Recently, I’ve been enjoying the term “faster than the speed of webcomics”. It’s a joke, mostly poking fun at Zack and myself for the unfortunately human pace at which we have to tell the story of Unlife. It’s probably maddening for many readers. But the truth is, this snail’s pace suits me just fine. See, I got my entertainment at this same rate growing up, because that’s how it was done on my all time favorite show: Dragon Ball Z.

Anyone else here grow up on Dragon Ball Z? I absolutely adored Dragon Ball Z. No, I’m lying. I put that sentence in the past tense, as though the adoration waned with the years, as opposed to becoming more fierce. It was and still is my favorite show of all time. Not the best show, mind you, but my favorite. Now, I could wax poetic about how it taught me to believe in myself and never give up, or I could geek out about the complexity behind the show’s secret main character, Vegeta. But what I want to talk about today is this:

During the course of every 22 minute episode, you’d be lucky if one thing happened. I am not saying they’re bad episodes, though I would argue that Dragon Ball Z has never had a good episode (aside from maybe this one: What I’m saying is that they aren’t really episodes at all; they’re distilled moments that other characters react to for 20 minutes.

But in those 20-plus minutes, they gave you the promise of what was to come. The grand story slowly unraveled before you, and you never quite knew when it was ending, only that it was somehow slowly progressing towards that ending. And I do mean slowly. When Goku fights Frieza (a pivotal moment in the story, for the nonbelievers), it takes, no joke, 19 episodes. FOR ONE FIGHT! That’s almost a full season of basic cable’s worth of episodes that sometimes progress no further than “I think I’ll use a LITTLE MORE of my power than I did before.” It’s kind of insane.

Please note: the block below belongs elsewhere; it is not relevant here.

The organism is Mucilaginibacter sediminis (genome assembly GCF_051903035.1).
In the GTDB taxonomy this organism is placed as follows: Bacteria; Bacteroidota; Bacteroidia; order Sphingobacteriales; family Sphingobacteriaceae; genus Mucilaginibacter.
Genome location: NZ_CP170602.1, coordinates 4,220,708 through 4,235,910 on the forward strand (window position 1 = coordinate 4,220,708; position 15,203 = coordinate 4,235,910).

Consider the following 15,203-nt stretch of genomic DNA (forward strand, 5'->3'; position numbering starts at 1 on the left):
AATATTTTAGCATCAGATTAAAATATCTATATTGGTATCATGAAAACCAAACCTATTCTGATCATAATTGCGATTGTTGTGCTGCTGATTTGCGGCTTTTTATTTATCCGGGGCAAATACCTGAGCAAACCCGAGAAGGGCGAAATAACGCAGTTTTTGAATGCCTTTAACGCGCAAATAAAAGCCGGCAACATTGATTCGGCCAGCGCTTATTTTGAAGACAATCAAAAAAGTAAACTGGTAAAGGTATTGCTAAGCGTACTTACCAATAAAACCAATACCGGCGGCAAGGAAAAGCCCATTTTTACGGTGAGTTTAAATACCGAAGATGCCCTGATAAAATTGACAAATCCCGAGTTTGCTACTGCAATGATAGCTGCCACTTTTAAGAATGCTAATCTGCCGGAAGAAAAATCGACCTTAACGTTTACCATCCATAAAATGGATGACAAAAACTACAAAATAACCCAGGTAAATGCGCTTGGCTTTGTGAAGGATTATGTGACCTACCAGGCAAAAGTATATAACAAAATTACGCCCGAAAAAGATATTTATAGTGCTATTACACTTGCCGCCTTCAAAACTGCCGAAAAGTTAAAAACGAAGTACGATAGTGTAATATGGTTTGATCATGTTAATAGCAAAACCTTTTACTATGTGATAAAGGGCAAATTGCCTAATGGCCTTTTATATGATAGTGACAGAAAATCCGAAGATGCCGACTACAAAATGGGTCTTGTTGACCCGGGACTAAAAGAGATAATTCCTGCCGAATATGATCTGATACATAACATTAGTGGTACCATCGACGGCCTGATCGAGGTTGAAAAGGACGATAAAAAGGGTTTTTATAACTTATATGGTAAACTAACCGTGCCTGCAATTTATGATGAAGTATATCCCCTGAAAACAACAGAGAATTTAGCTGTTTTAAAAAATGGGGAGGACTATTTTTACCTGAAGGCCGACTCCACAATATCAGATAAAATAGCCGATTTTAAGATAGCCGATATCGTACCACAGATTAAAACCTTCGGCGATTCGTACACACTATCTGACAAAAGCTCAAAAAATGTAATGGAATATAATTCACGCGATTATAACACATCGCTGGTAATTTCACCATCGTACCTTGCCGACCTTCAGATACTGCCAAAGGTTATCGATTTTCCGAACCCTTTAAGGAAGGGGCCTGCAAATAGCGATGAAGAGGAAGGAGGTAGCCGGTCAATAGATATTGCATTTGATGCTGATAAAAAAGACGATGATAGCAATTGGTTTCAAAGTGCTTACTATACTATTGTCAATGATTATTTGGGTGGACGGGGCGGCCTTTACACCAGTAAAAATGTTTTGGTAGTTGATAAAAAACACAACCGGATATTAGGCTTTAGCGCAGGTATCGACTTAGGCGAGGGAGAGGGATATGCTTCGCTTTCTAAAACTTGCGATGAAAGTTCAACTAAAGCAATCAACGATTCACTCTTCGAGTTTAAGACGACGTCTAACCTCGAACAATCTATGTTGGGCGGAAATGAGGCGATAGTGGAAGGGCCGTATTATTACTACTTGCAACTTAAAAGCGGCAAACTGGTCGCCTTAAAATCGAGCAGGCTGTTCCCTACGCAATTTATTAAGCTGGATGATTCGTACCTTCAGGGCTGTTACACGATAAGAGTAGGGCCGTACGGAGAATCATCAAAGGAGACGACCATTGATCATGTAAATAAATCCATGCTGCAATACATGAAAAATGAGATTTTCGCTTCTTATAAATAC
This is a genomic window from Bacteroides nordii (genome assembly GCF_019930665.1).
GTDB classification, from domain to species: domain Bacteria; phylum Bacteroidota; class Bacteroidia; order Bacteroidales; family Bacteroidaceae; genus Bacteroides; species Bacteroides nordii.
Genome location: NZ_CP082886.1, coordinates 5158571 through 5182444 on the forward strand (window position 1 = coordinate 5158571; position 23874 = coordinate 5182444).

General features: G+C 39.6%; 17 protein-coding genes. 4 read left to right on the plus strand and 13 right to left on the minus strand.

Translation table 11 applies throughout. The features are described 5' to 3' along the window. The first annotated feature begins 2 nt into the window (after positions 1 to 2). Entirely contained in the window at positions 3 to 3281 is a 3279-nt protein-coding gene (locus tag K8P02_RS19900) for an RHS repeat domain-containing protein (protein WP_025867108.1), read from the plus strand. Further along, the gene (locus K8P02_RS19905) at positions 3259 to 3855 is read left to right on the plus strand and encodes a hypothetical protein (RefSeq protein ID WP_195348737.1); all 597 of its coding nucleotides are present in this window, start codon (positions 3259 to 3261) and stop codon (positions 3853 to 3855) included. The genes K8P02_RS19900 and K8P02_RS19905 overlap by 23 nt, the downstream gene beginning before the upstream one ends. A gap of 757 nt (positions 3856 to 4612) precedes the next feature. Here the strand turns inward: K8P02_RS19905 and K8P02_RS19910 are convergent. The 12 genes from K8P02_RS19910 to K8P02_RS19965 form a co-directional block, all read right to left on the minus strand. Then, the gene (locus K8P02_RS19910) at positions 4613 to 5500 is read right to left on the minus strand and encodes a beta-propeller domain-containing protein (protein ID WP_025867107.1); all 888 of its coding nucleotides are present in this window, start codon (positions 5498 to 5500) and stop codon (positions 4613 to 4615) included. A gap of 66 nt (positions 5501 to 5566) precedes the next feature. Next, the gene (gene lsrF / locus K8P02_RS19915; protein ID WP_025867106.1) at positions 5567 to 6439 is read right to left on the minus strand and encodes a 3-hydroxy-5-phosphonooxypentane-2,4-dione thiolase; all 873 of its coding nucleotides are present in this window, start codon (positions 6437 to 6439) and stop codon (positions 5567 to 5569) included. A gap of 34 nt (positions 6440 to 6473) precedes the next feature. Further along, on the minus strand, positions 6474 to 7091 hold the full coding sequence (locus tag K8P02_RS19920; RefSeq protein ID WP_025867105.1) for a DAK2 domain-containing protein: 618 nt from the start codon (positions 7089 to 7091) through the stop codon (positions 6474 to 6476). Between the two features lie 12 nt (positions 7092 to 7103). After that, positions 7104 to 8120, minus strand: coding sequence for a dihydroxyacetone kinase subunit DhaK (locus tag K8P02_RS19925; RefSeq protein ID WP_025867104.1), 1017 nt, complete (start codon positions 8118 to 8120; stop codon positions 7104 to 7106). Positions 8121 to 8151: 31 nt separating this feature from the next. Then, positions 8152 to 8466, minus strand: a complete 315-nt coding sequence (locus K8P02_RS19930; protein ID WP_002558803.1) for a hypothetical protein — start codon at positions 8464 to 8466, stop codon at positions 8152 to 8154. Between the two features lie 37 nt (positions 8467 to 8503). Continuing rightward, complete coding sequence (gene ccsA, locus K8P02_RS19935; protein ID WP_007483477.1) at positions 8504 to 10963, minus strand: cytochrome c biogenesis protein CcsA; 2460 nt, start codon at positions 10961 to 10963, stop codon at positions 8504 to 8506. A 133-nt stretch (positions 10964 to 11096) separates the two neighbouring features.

Now, I’m not here to argue why they did this (answer: they didn’t want the episodes to rocket past the source material), but rather how, as audience members, we still gobbled it up. We wanted more. We NEEDED more. We needed to see the exiting conclusion. We needed to know what the true destination of the fight and story was, and that tension carried us forward one more day, one more episode, hoping that next time, we’d get that moment that made all that waiting, all that watching and hoping, ultimately worth it. The show was painfully slow, often inconsistent, and sometimes seemed to be making up the rules as it goes along (“Wait, they can fuse now? Since when? Why?”), but it still progressed. And it was always worth it.

Unlife progresses in the same way (and is hopefully as worth it). Zack and I always try to make sure at least one thing happens or progresses per update, a slow burn leading towards a conclusion written over nine months ago. I sometimes wonder if the story reads better in a single sitting than one episode at a time. Maybe Kickstarting the first few chapters into volumes would give the story a new sense of pace, tension and payoffs. They were written as one long chapter. Perhaps that’s how they should be read?

For now, though, we’ll keep progressing towards the end of this interlude, one step at a time. We may not get there fast, but like Stacy said, at least we’ll get there. Still, I would love for you to see what’s on that next page. Where did Stacy fall? Is she alright? Will Jenners save the day, or is this just one more reason to run away?

All this and more on the next exciting episode of Dragon Ball Z Unlife!